The state’s largest school district, Chicago Public Schools, saw its reading proficiency drop from 27 out of every 100 students to just 21.5 per 100. That’s a 20 percent drop in proficiency.

White Chicago students experienced a 13 percent drop, Hispanics had a drop of 31 percent and black student reading proficiency dropped 38 percent.



As a result of all the drops in proficiency, the number of Illinois’ 850 districts that had fewer than 30 percent of its students proficient in reading jumped by 84 percent, from 256 districts in 2019, to 470 districts in 2021.

The number of districts with reading proficiency between 60 and 90 percent dropped from 89 to 40, while the number of districts with 30 to 60 proficiency fell from 505 to just 340.



Here’s the full breakdown by 10 percent intervals.


 

Teacher evaluations

A last subject which deserves attention is the direction in which teacher evaluations moved during Covid. Even before the pandemic, teacher evaluations were already way out-of-sync with student outcomes.

Despite just 37 percent of all Illinois students being able to read at grade level in 2019 (including just 26 percent of Hispanic students and 18 percent of black students), 97.2 percent of teachers were rated “excellent or proficient” that year.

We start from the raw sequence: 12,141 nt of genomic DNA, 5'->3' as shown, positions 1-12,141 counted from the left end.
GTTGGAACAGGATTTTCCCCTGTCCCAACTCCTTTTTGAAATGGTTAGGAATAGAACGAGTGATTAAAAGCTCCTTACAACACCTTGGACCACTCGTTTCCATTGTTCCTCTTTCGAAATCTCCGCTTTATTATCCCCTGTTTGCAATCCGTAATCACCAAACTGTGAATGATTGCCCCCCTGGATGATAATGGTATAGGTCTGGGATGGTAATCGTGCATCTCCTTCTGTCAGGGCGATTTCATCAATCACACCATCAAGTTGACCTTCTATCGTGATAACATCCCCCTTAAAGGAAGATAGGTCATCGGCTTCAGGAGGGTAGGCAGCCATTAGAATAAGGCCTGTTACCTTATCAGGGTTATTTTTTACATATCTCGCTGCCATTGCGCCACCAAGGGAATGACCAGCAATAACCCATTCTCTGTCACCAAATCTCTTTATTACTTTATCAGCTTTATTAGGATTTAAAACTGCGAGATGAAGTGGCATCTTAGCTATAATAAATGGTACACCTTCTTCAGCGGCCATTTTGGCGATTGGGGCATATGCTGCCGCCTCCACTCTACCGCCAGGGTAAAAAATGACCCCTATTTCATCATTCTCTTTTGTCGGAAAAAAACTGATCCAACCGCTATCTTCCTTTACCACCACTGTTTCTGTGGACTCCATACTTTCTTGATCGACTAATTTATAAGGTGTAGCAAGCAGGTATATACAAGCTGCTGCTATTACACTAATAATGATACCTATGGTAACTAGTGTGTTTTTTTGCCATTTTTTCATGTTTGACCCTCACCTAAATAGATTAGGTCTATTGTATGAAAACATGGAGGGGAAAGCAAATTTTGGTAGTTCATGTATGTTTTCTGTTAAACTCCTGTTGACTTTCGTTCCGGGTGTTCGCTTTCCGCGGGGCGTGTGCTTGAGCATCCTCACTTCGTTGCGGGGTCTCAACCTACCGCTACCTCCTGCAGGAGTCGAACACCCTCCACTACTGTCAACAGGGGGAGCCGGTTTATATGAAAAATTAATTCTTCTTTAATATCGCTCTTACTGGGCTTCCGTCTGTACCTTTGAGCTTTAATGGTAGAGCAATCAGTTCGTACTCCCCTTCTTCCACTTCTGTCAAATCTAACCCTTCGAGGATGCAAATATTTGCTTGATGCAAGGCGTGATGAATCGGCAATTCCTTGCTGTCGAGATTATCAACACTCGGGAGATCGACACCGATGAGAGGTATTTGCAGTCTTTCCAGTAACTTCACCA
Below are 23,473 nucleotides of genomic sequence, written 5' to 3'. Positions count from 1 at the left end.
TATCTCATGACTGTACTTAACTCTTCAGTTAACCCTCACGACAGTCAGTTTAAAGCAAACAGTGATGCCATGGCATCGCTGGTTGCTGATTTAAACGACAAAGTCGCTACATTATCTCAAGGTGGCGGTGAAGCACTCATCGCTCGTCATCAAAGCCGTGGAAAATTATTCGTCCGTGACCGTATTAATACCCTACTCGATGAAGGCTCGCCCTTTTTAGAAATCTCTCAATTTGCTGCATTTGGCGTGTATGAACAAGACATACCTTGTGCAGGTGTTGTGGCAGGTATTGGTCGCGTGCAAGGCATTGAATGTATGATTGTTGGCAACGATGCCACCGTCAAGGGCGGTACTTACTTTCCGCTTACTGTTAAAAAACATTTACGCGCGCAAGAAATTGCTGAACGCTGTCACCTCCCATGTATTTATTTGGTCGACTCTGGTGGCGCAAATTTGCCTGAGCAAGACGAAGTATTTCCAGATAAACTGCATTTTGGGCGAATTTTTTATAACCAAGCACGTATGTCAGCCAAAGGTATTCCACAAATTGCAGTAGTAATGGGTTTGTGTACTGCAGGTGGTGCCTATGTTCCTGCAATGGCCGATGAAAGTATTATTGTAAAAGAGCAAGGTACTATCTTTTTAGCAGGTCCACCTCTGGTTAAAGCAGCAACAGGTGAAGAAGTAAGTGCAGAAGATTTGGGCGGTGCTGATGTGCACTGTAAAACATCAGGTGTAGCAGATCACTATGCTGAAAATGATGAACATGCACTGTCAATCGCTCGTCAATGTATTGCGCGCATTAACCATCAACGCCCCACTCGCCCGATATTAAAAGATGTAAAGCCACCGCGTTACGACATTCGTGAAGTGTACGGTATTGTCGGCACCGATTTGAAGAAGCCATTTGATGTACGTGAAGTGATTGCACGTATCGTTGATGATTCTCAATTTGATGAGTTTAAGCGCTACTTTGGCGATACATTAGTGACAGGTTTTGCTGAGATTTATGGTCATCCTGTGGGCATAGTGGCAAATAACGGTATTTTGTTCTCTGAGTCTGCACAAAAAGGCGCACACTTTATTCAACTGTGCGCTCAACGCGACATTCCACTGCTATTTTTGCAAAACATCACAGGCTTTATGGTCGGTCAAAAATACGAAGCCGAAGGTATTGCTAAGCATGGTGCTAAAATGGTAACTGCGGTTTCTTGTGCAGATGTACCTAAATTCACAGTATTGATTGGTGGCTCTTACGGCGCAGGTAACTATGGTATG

In 2021, regardless of the significant decline in student scores, shutdowns, remote learning, etc., 98.8 percent of teachers were rated “excellent or proficient.” Amazingly, of the 593 school districts that performed teacher evaluations in 2021, 462 districts rated 100 percent of their teachers “excellent or proficient.”



 

Conclusion

As the above results show, Illinois student outcomes suffered a significant decline. However, the reality is that even before Covid, this state’s education results were dismal.

Look for lawmakers to argue that even more money is needed to improve outcomes. But as we argued in our recent report, money can’t and won’t fix Illinois’ educational-industrial complex:

Today, Illinoisans are stuck with a $38 billion system that demands little to no accountability from its educators. A system that prioritizes social promotion over literacy. A system that’s more obsessed with vague outcomes like equity and diversity than merit and competence. A system that compensates itself handsomely and performs self-serving evaluations, never mind the outcomes. And a system where parents have little to no choice but to send their kids to failing schools.

It’s no wonder so many parents have simply given up fighting or have packed up and left Chicago and other Illinois cities.

Illinois education requires a dramatic transformation. But that won’t happen until the state’s political elite acknowledge the system no longer works for students and parents.

*Please note that Wirepoints uses the phrase “can read or do math at grade level” to describe students who meet Illinois Assessment of Readiness (IAR) “proficiency” standards. This is consistent with the Illinois School Board of Education’s definition of proficient: “Students performing at levels 4 and 5 met or exceeded expectations, have demonstrated readiness for the next grade level/course and, ultimately, are likely on track for college and careers. We also use the “grade level” description above as shorthand for the 11th-grade Scholastic Aptitude Test (SAT) proficiency standards.

 

Appendix. Illinois’ math results